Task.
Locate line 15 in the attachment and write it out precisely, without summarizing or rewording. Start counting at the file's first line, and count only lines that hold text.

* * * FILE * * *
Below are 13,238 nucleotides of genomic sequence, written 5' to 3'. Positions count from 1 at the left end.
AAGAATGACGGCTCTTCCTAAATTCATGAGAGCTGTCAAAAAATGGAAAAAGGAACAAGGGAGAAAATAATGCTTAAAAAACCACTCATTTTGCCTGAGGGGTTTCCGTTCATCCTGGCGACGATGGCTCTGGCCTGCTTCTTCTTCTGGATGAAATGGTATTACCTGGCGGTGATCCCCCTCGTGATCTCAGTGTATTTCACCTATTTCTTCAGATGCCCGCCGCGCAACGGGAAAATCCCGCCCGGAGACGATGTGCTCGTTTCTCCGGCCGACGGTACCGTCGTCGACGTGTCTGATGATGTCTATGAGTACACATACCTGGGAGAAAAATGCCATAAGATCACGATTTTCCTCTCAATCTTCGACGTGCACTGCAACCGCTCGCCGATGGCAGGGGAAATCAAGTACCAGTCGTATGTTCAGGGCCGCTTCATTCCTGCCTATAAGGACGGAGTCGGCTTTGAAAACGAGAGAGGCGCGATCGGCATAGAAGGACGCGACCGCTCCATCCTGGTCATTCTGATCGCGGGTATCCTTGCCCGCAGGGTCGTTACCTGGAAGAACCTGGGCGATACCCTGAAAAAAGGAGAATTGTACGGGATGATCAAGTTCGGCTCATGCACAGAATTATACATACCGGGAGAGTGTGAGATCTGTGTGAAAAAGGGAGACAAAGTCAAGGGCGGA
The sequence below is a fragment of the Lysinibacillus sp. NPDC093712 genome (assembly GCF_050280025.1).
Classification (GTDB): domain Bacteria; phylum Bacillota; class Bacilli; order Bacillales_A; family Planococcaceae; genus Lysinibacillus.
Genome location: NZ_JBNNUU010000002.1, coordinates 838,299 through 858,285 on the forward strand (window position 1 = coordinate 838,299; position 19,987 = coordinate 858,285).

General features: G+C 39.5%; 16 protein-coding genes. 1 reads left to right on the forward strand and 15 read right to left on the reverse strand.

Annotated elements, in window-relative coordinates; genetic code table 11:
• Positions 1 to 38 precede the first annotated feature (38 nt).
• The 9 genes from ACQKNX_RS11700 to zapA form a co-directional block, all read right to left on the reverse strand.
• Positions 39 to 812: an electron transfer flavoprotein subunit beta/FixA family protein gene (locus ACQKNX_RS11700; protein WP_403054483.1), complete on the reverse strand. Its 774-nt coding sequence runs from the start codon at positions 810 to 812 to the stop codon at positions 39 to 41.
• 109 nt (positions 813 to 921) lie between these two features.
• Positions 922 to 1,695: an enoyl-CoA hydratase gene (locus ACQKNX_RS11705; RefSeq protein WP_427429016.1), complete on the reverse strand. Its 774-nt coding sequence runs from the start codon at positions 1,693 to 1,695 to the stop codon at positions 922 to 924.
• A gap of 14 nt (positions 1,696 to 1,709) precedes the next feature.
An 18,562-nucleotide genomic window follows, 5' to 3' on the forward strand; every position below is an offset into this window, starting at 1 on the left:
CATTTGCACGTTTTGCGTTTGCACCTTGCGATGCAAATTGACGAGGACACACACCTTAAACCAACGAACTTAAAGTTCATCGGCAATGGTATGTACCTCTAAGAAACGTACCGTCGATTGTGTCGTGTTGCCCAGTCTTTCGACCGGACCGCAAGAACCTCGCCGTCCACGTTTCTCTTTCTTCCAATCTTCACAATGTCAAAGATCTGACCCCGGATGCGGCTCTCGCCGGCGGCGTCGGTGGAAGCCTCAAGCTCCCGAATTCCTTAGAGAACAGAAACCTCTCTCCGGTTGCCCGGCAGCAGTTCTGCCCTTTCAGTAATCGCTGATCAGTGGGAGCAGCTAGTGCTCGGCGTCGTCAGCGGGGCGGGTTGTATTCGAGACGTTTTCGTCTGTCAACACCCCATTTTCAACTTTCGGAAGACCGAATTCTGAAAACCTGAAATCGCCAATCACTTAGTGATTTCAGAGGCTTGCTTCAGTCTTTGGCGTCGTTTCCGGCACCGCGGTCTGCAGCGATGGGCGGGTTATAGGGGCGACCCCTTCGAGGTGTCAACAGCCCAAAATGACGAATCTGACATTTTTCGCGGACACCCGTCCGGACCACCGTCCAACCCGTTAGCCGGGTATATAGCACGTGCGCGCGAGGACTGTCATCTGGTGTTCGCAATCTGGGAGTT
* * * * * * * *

CATTTGCACGTTTTGCGTTTGCACCTTGCGATGCAAATTGACGAGGACACACACCTTAAACCAACGAACTTAAAGTTCATCGGCAATGGTATGTACCTCTAAGAAACGTACCGTCGATTGTGTCGTGTTGCCCAGTCTTTCGACCGGACCGCAAGAACCTCGCCGTCCACGTTTCTCTTTCTTCCAATCTTCACAATGTCAAAGATCTGACCCCGGATGCGGCTCTCGCCGGCGGCGTCGGTGGAAGCCTCAAGCTCCCGAATTCCTTAGAGAACAGAAACCTCTCTCCGGTTGCCCGGCAGCAGTTCTGCCCTTTCAGTAATCGCTGATCAGTGGGAGCAGCTAGTGCTCGGCGTCGTCAGCGGGGCGGGTTGTATTCGAGACGTTTTCGTCTGTCAACACCCCATTTTCAACTTTCGGAAGACCGAATTCTGAAAACCTGAAATCGCCAATCACTTAGTGATTTCAGAGGCTTGCTTCAGTCTTTGGCGTCGTTTCCGGCACCGCGGTCTGCAGCGATGGGCGGGTTATAGGGGCGACCCCTTCGAGGTGTCAACAGCCCAAAATGACGAATCTGACATTTTTCGCGGACACCCGTCCGGACCACCGTCCAACCCGTTAGCCGGGTATATAGCACGTGCGCGCGAGGACTGTCATCTGGTGTTCGCAATCTGGGAGTT